San Francisco Giants: Early Predictions and Possible Moves for Offseason

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San Francisco Giants: Early Predictions and Possible Moves for Offseason
Thearon W. Henderson/Getty Images

Although the 2013 season is in the midst of a thrilling race to the playoffs for many MLB teams, it has become a foregone conclusion for the San Francisco Giants

The finest athletes and the most successful teams possess a short-term memory and a willingness to look toward the future.  For the Giants, the future could be bright.

If the Giants and their front office want to return to contention in 2014, there are changes that must be made and chess pieces that need to be moved.  This coming offseason, look for Giants' general manager Brian Sabean to act more aggressively in order to improve his team's playoff odds going into 2014. 

Sabean's first step should and probably will be to re-sign pitcher Tim Lincecum and right fielder Hunter Pence.

Both Pence and Lincecum are important fixtures in the Giants' clubhouse, and both contribute on the field.  Pence has started every game this season and has expressed a want to sign a multi-year contract with San Francisco as opposed to enter the free-agent market:

Although Lincecum has posted a mediocre 4.40 ERA (along with a dismal 9-13 record) on the season, he has impressed in recent starts and pitched a no-hitter against the San Diego Padres.

Andrew Baggarly of CSNBayArea.com writes:

The qualifying offer might be an even bigger factor. The Giants already have signaled their intention to make one to Lincecum, which should be in the area of $13.5 million on a one-year contract. He has preferred to stay on short-term contracts, but even if he didn’t accept it, the offer would make his free agency a little less free. If another team signs him, they would forfeit a first-round draft pick.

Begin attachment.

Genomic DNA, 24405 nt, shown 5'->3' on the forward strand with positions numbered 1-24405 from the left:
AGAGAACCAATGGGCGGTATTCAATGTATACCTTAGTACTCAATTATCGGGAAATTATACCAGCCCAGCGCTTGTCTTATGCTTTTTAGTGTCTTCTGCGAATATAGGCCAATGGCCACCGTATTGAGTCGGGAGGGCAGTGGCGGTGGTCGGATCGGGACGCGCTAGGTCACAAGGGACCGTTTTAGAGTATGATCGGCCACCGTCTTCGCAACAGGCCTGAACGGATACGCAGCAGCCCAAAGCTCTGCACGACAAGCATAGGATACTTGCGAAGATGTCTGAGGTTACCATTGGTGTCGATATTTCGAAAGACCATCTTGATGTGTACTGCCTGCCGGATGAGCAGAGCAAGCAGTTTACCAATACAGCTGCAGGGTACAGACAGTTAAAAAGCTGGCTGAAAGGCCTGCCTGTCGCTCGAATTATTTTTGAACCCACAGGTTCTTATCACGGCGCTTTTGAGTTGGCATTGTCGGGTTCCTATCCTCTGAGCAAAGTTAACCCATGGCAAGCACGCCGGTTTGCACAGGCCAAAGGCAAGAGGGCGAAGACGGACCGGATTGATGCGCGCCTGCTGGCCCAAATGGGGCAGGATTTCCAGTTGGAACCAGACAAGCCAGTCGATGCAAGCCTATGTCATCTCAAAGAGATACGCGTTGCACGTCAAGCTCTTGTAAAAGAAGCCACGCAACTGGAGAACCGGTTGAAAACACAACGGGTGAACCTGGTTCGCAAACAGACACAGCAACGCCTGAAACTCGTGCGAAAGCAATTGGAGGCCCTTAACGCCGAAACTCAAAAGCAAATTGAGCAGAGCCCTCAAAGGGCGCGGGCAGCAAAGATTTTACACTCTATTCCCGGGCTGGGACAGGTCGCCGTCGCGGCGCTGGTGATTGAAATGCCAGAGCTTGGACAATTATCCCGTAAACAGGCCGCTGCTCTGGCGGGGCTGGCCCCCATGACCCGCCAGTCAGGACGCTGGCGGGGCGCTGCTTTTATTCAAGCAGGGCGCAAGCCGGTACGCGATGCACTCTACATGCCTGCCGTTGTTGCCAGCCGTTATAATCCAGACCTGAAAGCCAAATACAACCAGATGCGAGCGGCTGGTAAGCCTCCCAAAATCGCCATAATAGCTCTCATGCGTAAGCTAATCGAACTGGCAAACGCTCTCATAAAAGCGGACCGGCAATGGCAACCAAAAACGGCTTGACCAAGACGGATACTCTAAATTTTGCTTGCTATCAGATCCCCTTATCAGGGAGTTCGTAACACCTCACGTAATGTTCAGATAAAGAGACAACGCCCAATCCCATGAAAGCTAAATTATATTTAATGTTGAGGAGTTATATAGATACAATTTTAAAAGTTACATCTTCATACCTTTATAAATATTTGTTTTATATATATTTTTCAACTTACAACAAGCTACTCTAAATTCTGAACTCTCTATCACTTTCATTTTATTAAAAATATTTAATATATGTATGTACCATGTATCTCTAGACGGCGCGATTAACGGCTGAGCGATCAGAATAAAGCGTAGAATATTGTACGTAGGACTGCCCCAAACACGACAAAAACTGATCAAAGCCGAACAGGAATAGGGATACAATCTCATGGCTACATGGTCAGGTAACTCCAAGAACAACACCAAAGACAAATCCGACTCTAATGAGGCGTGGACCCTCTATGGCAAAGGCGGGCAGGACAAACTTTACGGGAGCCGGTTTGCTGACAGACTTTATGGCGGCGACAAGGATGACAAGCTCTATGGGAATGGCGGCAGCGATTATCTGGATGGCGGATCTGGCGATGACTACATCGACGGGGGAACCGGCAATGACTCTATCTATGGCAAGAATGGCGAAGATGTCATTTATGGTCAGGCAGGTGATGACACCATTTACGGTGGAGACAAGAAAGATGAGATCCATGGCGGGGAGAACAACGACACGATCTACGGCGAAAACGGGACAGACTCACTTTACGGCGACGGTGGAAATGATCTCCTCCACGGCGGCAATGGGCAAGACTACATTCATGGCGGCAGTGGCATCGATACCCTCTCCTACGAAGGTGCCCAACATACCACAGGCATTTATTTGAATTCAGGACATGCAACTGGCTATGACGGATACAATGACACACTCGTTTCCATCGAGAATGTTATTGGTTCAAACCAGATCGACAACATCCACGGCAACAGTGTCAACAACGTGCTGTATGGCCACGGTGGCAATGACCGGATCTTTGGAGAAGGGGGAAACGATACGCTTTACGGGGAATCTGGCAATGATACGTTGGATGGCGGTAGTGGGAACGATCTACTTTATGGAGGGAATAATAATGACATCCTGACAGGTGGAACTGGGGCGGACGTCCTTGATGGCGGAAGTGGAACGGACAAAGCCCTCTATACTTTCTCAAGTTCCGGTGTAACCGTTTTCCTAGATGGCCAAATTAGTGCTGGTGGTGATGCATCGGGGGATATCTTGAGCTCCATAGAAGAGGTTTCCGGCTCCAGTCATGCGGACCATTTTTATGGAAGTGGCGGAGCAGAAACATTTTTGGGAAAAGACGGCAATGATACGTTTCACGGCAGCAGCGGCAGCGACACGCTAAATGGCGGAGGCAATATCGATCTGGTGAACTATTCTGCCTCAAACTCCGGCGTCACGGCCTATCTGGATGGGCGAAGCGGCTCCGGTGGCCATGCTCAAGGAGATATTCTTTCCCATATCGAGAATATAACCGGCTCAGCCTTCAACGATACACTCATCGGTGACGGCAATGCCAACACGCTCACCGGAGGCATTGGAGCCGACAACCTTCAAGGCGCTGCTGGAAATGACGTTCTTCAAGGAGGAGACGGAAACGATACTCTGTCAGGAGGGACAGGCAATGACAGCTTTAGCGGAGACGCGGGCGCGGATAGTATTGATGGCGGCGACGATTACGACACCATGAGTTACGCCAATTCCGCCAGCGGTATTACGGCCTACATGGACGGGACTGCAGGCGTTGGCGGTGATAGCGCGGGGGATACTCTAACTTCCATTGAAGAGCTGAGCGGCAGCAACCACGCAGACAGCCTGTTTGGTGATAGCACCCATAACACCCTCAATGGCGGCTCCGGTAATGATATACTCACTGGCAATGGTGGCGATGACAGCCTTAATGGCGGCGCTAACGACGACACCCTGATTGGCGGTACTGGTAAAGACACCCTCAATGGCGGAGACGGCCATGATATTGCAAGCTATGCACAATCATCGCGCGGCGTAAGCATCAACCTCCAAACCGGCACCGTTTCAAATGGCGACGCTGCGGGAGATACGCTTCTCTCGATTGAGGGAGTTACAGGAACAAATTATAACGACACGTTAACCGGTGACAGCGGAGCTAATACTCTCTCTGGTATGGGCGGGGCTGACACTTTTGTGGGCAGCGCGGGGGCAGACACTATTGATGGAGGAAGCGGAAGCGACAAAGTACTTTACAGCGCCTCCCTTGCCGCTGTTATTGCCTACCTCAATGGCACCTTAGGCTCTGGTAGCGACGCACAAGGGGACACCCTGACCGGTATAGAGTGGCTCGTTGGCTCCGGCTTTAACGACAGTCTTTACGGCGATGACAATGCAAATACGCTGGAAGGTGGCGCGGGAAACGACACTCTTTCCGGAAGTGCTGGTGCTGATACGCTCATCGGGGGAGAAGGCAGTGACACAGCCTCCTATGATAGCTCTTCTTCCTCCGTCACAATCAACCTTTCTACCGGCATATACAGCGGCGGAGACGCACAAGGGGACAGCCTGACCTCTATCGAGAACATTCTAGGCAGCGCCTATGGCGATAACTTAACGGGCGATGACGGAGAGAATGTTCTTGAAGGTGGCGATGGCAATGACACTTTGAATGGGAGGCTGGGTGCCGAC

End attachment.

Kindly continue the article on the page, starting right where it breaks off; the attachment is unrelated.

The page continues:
Additionally, Lincecum and Pence each occupy areas of need for the Giants, and their potential absences would only exacerbate these problems.  Rather than expand existing holes, Sabean and the Giants would do well to lock up these two key free-agents-to-be. 

Jason O. Watson/Getty Images

Another pitcher approaching free agency for the Giants faces a different fate going into the 2014 season.  Prediction: The Giants will not offer left-hander Barry Zito a contract.  Already placed on waivers over the trade deadline period, the Giants are ready to rid their payroll of Zito's hefty existing contract.  

In terms of adding soon-to-be free agents to the roster next season, hopefully Sabean will actually address the blaring issues in the outfield.  While center fielder Angel Pagan's returned presence will alleviate the problem somewhat, the lack of production in left field remains an issue moving forward into 2014.

A number of high-priced outfielders are set to hit the free-agent market, but the Giants' priority will be to keep Pence in his right field post at AT&T Park.  Premier left fielders set to hit the free-agent market this coming offseason include Mike Morse, Nate McLouth, Grady Sizemore and Jason Kubel.  

Kubel, currently on the Cleveland Indians, has a $7.5 million club option with a $1 million buyout for next season.  Kubel started the season on the Arizona Diamondbacks and struggled, batting a paltry .220 coupled with only five home runs.  Still, a mere season ago, Kubel blasted 30 home runs while playing in the NL West.  

But are the Giants looking to sign a middle-of-the-road type of free agent to solve the gaping hole in left field?  Last offseason, Sabean put forth a conservative solution to the problem by signing Andres Torres in order to platoon the position between Torres and Gregor Blanco.  

Clearly, this thrifty move ultimately did not pay dividends. 

There are a number of relatively low-priced outfielders soon to be available in the offseason.  The Orioles' Nate McLouth currently makes $2 million, with his one-year contract with Baltimore set to expire in 2013.  Grady Sizemore, who has not played a major league game since 2011, plans to sign with a team this offseason:

Either way, Brian Sabean and the Giants will not repeat the same mistake.  Giants fans should not be surprised to see an unfamiliar face in left field next season. 

Look for the Giants' upcoming offseason to be vastly more active than in years past.  Fundamental pieces of the puzzle will remain with the team, but the Giants have learned band-aid solutions on major problems will simply not suffice. 

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